Vivianne Sassen’s, Etan & Me (2013)
By Fanny Landstrom for ASX, November 2013
I would say this makes me watertooth.
The dictionary suggests: this makes my mouth
water. But since when is a mouth the same
as teeth and what about the difference
between what is mine and yours and you. (Barnabas)
Familiarities tend to come with some expectation. I expect my favourite band’s next album to have some similarities of the distinctive ‘sound’ that the last album had – and when my müsli brand releases a new addition to their selection it will still be based on that müsli that makes this my favourite müsli. Point I am trying to make is; Vivianne Sassen’s Etan & Me, published by Oodee Publishing House, is a little like that to me. The visual language is unmistakable Sassen’s – but her approach to subject matter is so different that I hardly understood it at first. And I keep discovering it still.
The Dutch photographer Vivianne Sassen’s work have been published widely and exhibited in places such as MoMa in New York, and FOAM in Amsterdam. Her previous fashion and documentary works (Flamboyant, Parasomnia, etc.) are all deadly visual with sharp contrasts, stark colours, and defined edges. The people in her photographs have been figurating as decoration to her technically perfect pieces. In Roxane (2012) Sassen explore the intimate relationship to her muse, Roxanne, over a number of years and the book is a journal of their collaboration. Etan & Me is a step further towards a more investigating take on photography.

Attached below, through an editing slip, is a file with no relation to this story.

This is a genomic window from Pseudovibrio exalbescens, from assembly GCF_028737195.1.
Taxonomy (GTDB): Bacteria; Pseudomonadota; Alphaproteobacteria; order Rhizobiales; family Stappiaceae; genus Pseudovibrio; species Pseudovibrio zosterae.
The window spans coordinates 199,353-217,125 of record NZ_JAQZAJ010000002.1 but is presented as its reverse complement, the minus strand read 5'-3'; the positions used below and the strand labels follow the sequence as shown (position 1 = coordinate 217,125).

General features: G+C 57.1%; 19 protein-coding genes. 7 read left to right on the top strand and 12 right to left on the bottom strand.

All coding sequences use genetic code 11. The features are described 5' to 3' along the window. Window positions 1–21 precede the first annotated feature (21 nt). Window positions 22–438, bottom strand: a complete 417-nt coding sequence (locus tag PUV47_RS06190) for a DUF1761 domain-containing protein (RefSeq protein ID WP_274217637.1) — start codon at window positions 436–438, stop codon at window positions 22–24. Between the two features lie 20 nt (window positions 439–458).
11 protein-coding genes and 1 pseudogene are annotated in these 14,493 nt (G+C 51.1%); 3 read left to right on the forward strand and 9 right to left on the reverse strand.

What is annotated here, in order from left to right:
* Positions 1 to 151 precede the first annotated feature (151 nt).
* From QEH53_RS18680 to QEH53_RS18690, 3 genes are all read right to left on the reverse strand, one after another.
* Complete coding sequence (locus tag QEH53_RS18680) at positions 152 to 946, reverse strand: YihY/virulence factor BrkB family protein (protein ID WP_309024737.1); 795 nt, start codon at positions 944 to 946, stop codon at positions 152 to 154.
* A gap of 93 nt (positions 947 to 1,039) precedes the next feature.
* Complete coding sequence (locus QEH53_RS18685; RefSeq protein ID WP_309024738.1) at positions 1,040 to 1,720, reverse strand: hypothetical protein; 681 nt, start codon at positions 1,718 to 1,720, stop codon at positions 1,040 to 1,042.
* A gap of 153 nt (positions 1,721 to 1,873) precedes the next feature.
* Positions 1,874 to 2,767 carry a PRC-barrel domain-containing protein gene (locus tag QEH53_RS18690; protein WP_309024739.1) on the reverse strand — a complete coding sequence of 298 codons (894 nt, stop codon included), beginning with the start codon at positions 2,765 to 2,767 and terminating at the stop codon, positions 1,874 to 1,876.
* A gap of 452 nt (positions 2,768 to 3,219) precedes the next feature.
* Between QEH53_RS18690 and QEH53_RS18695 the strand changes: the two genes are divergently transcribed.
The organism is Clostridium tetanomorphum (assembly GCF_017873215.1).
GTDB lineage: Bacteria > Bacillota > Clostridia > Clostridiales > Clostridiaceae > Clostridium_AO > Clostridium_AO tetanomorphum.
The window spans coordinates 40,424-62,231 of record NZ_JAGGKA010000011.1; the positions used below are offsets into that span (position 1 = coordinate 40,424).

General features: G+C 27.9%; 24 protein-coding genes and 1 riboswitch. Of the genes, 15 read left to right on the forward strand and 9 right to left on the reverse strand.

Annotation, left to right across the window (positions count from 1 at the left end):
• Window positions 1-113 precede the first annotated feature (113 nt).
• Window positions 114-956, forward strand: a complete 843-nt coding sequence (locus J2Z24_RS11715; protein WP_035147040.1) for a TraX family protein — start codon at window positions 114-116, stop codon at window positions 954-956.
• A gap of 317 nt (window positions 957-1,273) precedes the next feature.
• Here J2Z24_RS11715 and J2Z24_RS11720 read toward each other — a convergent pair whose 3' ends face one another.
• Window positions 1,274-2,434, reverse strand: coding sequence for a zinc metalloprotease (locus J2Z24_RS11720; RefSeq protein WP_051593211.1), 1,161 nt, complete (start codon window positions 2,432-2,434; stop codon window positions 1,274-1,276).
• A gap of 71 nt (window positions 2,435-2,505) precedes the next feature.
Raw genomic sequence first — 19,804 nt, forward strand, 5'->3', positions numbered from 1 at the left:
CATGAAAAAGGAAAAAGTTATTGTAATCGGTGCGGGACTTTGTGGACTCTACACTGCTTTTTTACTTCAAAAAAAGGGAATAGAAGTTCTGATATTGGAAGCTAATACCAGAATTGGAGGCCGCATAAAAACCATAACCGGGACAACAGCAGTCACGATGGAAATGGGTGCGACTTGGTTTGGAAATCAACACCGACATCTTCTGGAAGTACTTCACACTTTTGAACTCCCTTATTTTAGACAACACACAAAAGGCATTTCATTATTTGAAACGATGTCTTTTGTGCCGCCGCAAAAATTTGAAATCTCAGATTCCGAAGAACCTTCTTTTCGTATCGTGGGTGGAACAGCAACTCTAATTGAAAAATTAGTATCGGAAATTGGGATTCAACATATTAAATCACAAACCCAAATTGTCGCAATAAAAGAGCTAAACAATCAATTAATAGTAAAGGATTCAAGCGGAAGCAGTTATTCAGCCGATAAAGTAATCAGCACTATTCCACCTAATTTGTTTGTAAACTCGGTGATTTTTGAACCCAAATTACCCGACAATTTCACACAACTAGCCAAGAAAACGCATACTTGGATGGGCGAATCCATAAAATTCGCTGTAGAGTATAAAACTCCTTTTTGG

Are we ever able to truly know someone, to truly know ourselves (Sassen).
Set in a remote village in Suriname, South America, featuring Vivianne Sassen herself and a young man named Etan, and narrated through a poem by Maria Barnabas and Sassen’s images, Etan & Me, explores themes of identity, love, and loss. The abstract, blurry, un-defined self-portraits of Viviane are combined with the crystal clear portraits of Etan. Of her, we see only what mirrors in the ruffled water – of him, we can see every pore and line of the skin. She is looking at him, looking at her, looking at him. He is turning away. Her mirror image stays ruffled. The contrasts and colours connect them to each other, and the poem adds as much to the understanding of the work as the photographs. Viewer & viewed. Belonging and separated. The process of falling in and forcing out. Etan & Me reflects on our making sense of ourselves in relation to Other and others, and the temporary aspects of Self in regards to this.
Sassen touches on these topics that can be seen as the essence of being without being excessively sentimental, cliché, or pretensiously profound. The visual strength of her work is already established as something of a fact, but the analytical and interlaced wholeness of this work is like discovering that they made a deluxe version of your müsli without even charge more for it. Very nice.
ASX CHANNEL: VIVIANE SASSEN
(All rights reserved. Text @ ASX and images @ Viviane Sassen)